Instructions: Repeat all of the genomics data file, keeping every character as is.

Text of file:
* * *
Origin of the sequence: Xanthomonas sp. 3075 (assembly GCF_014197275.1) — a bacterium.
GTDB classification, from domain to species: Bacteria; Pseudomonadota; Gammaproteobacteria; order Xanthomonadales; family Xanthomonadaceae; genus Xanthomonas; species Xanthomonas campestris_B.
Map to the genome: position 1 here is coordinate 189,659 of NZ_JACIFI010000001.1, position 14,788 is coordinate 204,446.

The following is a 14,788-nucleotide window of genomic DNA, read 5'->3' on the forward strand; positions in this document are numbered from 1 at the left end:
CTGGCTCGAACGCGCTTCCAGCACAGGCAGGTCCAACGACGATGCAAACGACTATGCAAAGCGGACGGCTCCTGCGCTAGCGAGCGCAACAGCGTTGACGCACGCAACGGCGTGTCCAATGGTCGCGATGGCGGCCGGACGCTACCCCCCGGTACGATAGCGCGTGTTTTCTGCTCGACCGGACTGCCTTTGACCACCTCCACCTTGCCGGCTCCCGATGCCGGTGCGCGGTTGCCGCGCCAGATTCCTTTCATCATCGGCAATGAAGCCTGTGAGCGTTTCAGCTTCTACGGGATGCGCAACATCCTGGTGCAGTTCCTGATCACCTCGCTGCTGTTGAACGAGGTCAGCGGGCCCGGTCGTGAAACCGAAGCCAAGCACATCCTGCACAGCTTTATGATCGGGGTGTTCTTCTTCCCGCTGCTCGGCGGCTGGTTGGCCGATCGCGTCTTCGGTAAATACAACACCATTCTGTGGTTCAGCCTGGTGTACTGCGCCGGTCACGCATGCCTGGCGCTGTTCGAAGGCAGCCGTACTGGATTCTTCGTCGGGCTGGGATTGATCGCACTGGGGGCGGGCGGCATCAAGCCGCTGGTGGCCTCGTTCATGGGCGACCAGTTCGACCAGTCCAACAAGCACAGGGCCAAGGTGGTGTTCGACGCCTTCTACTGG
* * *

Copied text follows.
Origin of the sequence: Xanthomonas sp. 3075 (assembly GCF_014197275.1) — a bacterium.
GTDB classification, from domain to species: Bacteria; Pseudomonadota; Gammaproteobacteria; order Xanthomonadales; family Xanthomonadaceae; genus Xanthomonas; species Xanthomonas campestris_B.
Map to the genome: position 1 here is coordinate 189,659 of NZ_JACIFI010000001.1, position 14,788 is coordinate 204,446.

The following is a 14,788-nucleotide window of genomic DNA, read 5'->3' on the forward strand; positions in this document are numbered from 1 at the left end:
CTGGCTCGAACGCGCTTCCAGCACAGGCAGGTCCAACGACGATGCAAACGACTATGCAAAGCGGACGGCTCCTGCGCTAGCGAGCGCAACAGCGTTGACGCACGCAACGGCGTGTCCAATGGTCGCGATGGCGGCCGGACGCTACCCCCCGGTACGATAGCGCGTGTTTTCTGCTCGACCGGACTGCCTTTGACCACCTCCACCTTGCCGGCTCCCGATGCCGGTGCGCGGTTGCCGCGCCAGATTCCTTTCATCATCGGCAATGAAGCCTGTGAGCGTTTCAGCTTCTACGGGATGCGCAACATCCTGGTGCAGTTCCTGATCACCTCGCTGCTGTTGAACGAGGTCAGCGGGCCCGGTCGTGAAACCGAAGCCAAGCACATCCTGCACAGCTTTATGATCGGGGTGTTCTTCTTCCCGCTGCTCGGCGGCTGGTTGGCCGATCGCGTCTTCGGTAAATACAACACCATTCTGTGGTTCAGCCTGGTGTACTGCGCCGGTCACGCATGCCTGGCGCTGTTCGAAGGCAGCCGTACTGGATTCTTCGTCGGGCTGGGATTGATCGCACTGGGGGCGGGCGGCATCAAGCCGCTGGTGGCCTCGTTCATGGGCGACCAGTTCGACCAGTCCAACAAGCACAGGGCCAAGGTGGTGTTCGACGCCTTCTACTGG